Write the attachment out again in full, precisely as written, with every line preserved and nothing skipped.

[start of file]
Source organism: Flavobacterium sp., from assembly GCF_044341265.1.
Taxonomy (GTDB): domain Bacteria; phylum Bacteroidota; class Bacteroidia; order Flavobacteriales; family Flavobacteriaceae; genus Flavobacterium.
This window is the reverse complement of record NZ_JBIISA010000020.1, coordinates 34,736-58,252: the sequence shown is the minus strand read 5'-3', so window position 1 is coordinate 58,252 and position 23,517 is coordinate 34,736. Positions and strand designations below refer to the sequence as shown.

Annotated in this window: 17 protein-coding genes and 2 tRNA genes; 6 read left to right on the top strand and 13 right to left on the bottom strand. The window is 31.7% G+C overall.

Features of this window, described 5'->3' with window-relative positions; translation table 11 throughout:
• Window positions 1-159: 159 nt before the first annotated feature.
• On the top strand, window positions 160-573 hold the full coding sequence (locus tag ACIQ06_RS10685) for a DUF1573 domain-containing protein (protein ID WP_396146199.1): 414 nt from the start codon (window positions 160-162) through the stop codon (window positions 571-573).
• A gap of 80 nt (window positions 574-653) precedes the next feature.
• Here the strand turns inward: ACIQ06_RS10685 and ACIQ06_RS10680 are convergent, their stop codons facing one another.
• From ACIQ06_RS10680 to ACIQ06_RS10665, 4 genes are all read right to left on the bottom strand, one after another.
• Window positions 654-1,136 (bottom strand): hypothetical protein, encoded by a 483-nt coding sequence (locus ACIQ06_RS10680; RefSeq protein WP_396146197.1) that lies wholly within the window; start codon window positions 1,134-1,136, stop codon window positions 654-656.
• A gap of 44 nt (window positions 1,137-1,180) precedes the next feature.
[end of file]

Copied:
Source organism: Flavobacterium sp., from assembly GCF_044341265.1.
Taxonomy (GTDB): domain Bacteria; phylum Bacteroidota; class Bacteroidia; order Flavobacteriales; family Flavobacteriaceae; genus Flavobacterium.
This window is the reverse complement of record NZ_JBIISA010000020.1, coordinates 34,736-58,252: the sequence shown is the minus strand read 5'-3', so window position 1 is coordinate 58,252 and position 23,517 is coordinate 34,736. Positions and strand designations below refer to the sequence as shown.

Annotated in this window: 17 protein-coding genes and 2 tRNA genes; 6 read left to right on the top strand and 13 right to left on the bottom strand. The window is 31.7% G+C overall.

Features of this window, described 5'->3' with window-relative positions; translation table 11 throughout:
• Window positions 1-159: 159 nt before the first annotated feature.
• On the top strand, window positions 160-573 hold the full coding sequence (locus tag ACIQ06_RS10685) for a DUF1573 domain-containing protein (protein ID WP_396146199.1): 414 nt from the start codon (window positions 160-162) through the stop codon (window positions 571-573).
• A gap of 80 nt (window positions 574-653) precedes the next feature.
• Here the strand turns inward: ACIQ06_RS10685 and ACIQ06_RS10680 are convergent, their stop codons facing one another.
• From ACIQ06_RS10680 to ACIQ06_RS10665, 4 genes are all read right to left on the bottom strand, one after another.
• Window positions 654-1,136 (bottom strand): hypothetical protein, encoded by a 483-nt coding sequence (locus ACIQ06_RS10680; RefSeq protein WP_396146197.1) that lies wholly within the window; start codon window positions 1,134-1,136, stop codon window positions 654-656.
• A gap of 44 nt (window positions 1,137-1,180) precedes the next feature.